• Walls – Structural damage to walls internally and externally of properties;
  • External and fire doors – Front and Rear doors. Kitchen doors where a fire door is not already fitted. All other internal doors are the responsibility of the tenant. When tenants would like to change internal doors, this should be requested through a Home Improvement form;
  • Windows, window frames, and sills – All repairs and replacements of windows which are inclusive of handles, restrictors, glazing, sills and defective frames;
  • Installations for the supply of water, gas, electricity and sanitation. – The service up to and including the gas, electrical and water meter is the responsibility of the service provider;
  • The roof and chimney – All roof, chimney and structural repairs and replacements;
  • Access paths and steps to individual homes and any paving around the perimeter of the building – All access routes where CCHA own the ground leading to the property;
  • The internal structure (including kitchens and bathrooms fixtures and fittings) – As fixed components such as kitchen and bathrooms we will conduct repairs where required to make the areas safe and habitable. In the event of tenant damage, this will be picked up as a tenancy management matter;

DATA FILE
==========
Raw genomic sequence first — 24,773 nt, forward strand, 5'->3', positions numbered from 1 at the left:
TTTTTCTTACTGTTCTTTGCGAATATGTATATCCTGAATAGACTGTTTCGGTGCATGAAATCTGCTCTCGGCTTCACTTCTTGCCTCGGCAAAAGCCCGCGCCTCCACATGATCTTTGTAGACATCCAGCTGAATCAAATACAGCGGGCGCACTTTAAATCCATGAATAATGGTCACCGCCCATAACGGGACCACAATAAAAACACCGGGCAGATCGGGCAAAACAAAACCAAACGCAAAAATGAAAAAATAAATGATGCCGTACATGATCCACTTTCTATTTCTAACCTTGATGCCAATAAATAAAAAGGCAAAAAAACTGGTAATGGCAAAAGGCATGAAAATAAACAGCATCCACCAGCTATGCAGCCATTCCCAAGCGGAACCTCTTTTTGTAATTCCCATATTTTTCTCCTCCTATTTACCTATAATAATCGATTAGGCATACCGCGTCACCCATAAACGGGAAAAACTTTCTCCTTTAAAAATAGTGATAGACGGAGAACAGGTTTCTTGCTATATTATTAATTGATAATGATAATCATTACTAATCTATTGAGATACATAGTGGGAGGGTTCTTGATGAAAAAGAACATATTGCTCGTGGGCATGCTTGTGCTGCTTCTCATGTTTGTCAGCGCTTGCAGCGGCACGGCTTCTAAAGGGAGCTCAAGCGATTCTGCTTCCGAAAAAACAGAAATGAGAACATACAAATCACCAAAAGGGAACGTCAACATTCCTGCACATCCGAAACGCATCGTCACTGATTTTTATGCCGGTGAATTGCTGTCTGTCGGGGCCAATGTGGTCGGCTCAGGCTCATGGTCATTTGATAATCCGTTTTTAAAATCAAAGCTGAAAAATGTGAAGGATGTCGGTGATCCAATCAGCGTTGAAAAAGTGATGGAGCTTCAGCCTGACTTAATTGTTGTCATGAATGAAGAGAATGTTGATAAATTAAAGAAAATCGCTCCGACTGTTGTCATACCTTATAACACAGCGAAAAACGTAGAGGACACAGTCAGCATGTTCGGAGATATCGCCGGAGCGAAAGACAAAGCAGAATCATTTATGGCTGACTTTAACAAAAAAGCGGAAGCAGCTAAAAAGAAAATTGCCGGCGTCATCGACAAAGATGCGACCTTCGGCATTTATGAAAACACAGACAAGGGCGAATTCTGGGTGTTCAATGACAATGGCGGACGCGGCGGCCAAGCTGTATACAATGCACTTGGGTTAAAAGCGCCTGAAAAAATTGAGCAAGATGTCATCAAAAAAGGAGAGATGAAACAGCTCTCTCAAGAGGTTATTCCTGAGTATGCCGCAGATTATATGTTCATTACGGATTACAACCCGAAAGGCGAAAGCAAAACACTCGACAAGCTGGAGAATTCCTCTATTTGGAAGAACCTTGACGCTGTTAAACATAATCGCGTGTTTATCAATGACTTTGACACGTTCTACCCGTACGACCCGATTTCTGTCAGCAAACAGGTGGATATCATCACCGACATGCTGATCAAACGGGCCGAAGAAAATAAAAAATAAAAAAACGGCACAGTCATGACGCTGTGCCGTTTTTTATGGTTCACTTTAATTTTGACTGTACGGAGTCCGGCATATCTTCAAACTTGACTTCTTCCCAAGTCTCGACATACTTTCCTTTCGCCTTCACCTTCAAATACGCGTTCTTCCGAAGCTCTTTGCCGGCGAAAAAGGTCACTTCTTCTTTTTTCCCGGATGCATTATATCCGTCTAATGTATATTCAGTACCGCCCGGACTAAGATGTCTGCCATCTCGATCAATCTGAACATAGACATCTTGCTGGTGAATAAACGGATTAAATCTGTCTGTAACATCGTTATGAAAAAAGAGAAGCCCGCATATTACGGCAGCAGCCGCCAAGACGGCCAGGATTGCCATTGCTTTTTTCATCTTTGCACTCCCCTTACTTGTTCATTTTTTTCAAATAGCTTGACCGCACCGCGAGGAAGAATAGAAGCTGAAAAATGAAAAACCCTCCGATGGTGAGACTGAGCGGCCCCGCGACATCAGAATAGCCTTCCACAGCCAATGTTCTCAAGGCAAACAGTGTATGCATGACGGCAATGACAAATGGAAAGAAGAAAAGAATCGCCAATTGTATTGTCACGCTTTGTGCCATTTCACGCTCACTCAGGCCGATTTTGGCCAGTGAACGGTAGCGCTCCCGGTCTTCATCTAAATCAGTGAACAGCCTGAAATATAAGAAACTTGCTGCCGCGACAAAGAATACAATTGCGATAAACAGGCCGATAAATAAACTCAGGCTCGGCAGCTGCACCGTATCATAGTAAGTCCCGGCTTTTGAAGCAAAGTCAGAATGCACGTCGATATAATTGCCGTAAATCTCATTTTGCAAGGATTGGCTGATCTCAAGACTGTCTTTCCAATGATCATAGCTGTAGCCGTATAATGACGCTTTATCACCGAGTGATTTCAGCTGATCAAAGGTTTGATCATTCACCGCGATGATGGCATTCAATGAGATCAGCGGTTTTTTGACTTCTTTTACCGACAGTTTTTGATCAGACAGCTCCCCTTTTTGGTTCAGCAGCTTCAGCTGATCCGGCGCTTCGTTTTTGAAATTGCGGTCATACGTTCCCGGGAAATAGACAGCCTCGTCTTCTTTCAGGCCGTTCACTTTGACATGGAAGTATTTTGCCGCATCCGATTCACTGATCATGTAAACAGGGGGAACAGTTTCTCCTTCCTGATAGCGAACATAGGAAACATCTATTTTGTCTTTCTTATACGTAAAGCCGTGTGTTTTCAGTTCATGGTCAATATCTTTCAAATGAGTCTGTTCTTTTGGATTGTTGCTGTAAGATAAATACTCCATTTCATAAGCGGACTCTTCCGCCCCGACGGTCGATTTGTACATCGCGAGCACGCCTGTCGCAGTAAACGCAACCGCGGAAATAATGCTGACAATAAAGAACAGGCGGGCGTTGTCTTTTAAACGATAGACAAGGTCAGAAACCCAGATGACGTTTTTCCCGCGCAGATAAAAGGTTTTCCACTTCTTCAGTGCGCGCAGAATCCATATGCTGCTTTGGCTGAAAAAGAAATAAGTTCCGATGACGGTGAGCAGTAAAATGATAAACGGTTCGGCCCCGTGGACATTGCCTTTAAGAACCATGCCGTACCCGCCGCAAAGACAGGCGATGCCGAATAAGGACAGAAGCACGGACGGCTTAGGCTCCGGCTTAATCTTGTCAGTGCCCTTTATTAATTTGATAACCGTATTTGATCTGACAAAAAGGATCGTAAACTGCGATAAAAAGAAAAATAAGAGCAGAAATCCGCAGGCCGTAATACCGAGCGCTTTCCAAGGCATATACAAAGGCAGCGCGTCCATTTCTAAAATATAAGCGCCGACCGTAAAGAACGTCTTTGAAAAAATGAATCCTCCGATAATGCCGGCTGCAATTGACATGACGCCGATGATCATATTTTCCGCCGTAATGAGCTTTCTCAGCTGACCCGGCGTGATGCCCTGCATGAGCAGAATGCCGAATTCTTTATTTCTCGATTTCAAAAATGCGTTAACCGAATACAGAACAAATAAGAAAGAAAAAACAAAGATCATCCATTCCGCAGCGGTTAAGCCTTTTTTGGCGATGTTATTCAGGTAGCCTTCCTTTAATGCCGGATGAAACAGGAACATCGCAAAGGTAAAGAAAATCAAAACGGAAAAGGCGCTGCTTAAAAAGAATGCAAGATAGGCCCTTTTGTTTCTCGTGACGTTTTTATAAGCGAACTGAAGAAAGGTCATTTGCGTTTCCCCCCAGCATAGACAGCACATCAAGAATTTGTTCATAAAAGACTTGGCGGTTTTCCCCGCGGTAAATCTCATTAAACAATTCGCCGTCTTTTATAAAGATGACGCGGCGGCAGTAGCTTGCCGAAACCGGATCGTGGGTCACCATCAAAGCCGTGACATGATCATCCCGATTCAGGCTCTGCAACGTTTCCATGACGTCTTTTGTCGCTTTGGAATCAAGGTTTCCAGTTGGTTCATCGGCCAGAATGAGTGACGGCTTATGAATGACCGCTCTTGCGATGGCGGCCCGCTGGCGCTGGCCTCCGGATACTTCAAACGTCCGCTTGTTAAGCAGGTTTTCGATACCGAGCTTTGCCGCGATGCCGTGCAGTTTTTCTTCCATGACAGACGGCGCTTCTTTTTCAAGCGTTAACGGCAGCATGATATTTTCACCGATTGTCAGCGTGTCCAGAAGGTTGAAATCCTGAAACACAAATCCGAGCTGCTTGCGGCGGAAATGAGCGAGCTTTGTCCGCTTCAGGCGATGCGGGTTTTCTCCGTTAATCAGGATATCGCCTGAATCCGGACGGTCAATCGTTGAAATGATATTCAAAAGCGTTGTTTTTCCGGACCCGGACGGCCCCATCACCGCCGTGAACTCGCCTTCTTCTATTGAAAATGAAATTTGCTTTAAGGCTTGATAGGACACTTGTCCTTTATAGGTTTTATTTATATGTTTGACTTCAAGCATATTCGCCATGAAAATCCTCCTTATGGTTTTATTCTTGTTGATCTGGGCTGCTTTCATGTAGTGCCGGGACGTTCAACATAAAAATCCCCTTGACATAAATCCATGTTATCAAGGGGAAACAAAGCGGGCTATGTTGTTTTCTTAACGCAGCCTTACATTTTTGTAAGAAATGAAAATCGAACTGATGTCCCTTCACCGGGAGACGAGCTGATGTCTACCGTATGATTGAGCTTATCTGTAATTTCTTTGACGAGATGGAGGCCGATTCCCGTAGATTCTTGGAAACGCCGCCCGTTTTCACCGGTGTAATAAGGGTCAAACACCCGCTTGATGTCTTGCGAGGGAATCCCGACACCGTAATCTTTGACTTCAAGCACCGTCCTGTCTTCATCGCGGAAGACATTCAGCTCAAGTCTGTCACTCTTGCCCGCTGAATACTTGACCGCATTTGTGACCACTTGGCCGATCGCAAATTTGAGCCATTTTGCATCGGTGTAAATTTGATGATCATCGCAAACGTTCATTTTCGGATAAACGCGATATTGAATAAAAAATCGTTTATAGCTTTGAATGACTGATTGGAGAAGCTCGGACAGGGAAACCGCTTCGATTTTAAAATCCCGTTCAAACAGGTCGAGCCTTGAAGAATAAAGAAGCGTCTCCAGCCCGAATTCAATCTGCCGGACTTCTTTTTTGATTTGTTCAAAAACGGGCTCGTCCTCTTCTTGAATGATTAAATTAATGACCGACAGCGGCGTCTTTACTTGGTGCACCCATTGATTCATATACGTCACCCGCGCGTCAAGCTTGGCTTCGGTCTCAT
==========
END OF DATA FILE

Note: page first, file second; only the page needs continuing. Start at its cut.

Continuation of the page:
• Floor coverings that we have installed – In most cases this applies to Kitchens, Bathrooms and Communal areas. We will repair or replace to ensure the areas are safe and habitable;
  • Gas Appliances and Electrical Wiring Installations installed by CCHA – We have a legal responsibility as a Landlord to ensure Gas and Electrical services within homes are safe. In the event that a tenants appliance is unsafe, we may be required to isolate or disconnect these appliances;
  • Hot water and heating systems – Full repairs, servicing and replacements with Heating and Hot Water systems as required;
  • Ventilation systems, including extractor fans – Systems where they have been installed by CCHA. In the event that tenant install systems that are unsafe or do not meeting Building Regulations, we have a duty of care to remove or disconnect the items to make the home safe;